Reflection and Reporting

Reflection and Reporting

Reflection and reporting is an opportunity to think about how to improve, and a responsibility to share what you have done to meet your commitments with funders.

Hopefully you have done small bits of evaluation and reflection through the year so that your final reporting is simple and easy!

Diagnose

  • Who needs to be consulted or informed?
  • What has our evaluation and learning taught us over the year?
  • Do we need to do any more evaluation or learning to meet our responsibilities and accountabilities?
  • Is there any additional evaluation to learn something to push the flywheel further?

Do

  • Summarize your evaluation and learning throughout the year, not just at the end. Record activities, outputs, and outcomes on an ongoing basis – at least monthly – to avoid a mad scramble for final reporting.
  • Complete any final evaluation efforts, including collating and analyzing individual project evaluation data.
  • Create final reporting and documentation for projects and programs to demonstrate what you did and what sort of impact it had.
  • Consider a reporting poster to summarize things for other student leaders, administration, etc. as well as your formal reporting.
  • Think about your audiences–student association successors, administration, funders, or others.
  • Provide input on supports such as the toolkit for ASEC and others. How can we improve? What else would be valuable?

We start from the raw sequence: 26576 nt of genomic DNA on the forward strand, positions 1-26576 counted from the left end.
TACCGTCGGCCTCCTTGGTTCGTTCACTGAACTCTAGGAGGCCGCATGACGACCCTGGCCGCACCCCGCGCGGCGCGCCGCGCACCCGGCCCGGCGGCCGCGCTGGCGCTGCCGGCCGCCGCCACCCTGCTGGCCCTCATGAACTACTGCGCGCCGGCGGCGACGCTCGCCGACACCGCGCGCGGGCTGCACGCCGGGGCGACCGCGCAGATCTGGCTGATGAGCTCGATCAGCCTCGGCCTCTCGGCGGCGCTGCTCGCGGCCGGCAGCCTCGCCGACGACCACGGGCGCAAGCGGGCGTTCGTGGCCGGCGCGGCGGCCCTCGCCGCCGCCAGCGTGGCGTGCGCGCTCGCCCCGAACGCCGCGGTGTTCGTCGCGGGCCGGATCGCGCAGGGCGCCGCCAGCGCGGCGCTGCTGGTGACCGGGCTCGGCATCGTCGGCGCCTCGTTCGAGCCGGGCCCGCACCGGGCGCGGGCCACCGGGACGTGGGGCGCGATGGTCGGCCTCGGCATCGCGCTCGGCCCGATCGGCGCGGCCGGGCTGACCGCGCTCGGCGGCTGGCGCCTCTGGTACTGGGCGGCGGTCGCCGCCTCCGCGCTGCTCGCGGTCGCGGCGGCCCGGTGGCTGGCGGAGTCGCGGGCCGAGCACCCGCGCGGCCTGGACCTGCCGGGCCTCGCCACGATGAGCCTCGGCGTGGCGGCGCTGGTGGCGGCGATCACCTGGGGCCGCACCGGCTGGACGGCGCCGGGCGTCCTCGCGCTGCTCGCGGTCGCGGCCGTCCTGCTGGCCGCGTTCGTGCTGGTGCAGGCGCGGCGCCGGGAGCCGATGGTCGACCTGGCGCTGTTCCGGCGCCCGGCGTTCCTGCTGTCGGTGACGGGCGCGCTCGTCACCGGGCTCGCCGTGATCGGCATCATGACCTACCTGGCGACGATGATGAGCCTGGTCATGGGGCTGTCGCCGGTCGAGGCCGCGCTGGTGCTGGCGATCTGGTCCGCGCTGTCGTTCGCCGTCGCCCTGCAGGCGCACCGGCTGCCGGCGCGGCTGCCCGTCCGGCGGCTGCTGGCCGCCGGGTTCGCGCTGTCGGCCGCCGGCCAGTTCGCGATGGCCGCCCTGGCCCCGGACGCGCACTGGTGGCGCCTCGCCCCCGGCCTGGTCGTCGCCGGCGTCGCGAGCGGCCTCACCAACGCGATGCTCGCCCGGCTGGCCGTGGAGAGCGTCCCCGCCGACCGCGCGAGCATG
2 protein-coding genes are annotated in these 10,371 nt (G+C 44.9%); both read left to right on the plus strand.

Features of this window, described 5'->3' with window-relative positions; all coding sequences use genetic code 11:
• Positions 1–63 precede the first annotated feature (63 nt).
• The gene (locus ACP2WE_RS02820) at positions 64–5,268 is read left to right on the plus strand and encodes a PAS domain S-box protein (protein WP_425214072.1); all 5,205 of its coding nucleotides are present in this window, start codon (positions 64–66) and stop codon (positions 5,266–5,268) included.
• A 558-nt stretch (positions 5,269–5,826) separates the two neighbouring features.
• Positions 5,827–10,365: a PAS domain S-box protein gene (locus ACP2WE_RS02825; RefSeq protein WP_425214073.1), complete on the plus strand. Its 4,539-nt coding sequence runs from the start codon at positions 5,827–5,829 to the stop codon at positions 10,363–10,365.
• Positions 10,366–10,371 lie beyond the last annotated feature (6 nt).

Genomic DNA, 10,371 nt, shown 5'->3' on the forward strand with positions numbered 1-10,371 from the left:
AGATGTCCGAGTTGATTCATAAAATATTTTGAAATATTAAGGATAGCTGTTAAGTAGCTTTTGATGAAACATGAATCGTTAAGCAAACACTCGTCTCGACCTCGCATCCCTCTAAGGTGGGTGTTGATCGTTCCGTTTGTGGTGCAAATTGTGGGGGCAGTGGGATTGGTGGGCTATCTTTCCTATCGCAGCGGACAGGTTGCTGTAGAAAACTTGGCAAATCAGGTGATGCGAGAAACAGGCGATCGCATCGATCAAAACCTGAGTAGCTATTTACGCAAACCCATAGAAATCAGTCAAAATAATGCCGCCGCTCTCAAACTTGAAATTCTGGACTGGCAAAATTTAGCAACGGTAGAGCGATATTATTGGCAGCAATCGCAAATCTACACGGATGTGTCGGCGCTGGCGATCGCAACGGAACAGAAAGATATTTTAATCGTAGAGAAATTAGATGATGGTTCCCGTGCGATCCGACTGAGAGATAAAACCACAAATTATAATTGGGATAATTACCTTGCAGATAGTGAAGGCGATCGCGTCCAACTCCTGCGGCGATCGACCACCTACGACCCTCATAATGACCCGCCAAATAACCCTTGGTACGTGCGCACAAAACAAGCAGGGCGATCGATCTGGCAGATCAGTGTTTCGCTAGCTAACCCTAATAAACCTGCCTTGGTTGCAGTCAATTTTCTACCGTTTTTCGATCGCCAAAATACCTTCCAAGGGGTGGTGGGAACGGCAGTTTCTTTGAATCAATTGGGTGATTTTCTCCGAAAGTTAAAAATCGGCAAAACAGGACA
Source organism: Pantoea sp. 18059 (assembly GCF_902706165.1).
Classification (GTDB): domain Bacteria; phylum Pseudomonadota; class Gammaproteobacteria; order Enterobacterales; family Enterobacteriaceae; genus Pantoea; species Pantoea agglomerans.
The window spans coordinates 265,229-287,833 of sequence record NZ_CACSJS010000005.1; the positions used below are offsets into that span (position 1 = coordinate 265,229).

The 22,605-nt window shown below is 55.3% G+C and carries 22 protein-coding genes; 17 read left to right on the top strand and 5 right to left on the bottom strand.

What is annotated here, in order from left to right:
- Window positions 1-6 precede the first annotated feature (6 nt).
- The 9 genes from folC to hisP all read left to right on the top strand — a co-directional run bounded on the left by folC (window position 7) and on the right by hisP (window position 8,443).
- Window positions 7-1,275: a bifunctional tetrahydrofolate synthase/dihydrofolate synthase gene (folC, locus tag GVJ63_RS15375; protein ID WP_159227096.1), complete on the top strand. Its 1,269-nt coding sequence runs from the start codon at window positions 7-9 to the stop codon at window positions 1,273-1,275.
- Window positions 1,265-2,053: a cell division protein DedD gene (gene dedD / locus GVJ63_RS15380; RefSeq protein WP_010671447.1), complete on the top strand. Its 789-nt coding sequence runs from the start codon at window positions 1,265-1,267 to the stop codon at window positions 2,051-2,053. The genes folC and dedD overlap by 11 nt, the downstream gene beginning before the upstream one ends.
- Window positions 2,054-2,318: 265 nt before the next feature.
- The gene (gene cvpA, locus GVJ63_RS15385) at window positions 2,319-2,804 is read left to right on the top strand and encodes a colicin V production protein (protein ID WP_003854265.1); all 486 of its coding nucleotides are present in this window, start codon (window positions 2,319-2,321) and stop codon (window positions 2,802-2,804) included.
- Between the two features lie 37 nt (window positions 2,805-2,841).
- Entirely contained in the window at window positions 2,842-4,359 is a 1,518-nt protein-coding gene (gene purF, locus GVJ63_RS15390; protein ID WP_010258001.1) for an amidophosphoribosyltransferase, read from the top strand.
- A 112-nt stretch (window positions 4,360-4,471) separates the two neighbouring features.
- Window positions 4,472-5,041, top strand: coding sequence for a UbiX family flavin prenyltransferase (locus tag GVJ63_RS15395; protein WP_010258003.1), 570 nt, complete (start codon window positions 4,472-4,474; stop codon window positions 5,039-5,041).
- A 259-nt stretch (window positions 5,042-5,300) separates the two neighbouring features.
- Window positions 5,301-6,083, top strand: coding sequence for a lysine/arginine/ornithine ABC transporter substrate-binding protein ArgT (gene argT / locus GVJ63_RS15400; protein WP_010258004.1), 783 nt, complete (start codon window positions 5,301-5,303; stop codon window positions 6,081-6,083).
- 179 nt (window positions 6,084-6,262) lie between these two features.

Things to consider collectively:

  • Who else can you share the success stories with in your community? Can you build more momentum and partnerships?
  • How does your work contribute to an Alberta-wide story? That story is critical to maintaining funding for future work.
  • How does the Alberta-wide story help out your school and your future efforts?

Tools

Student Journey Map

Where did you act in the student journey? What kinds of supports did you provide across the spectrum of student experiences?

Maturity Model

The maturity model shows different facets of a mentally healthy campus. Which specific facets did your efforts aim to improve? Do you have demonstrated improvements in any of these areas?

The maturity model (even at a high level without all the detail) helps to think of mentally healthy campuses as connected systems. Consider how your work (and your reporting) shows the connections in that holistic view.

Evaluation and Learning Framework (ELF)

The Evaluation and Learning Framework comes into sharp focus during reflection and reporting. The evaluation and learning that you have done throughout the year builds towards your final reporting.
While there is a responsibility to report, the biggest value of the ELF is the learning you take from it, for yourself, your fellow students, your student association, and partners in the post-secondary sector.

Instead of simply going through the obligatory motions, ask what evaluation has taught you—and take the opportunity in reflection and reporting to pass on what you’ve learned

Mentally Healthy Campus Strategy

As you report and reflect, what went well? What could be improved? How did individual activities push your own big picture plans, vision, and the overall campus strategy? How might you adjust your own efforts? What might change about the reference strategy in the toolkit?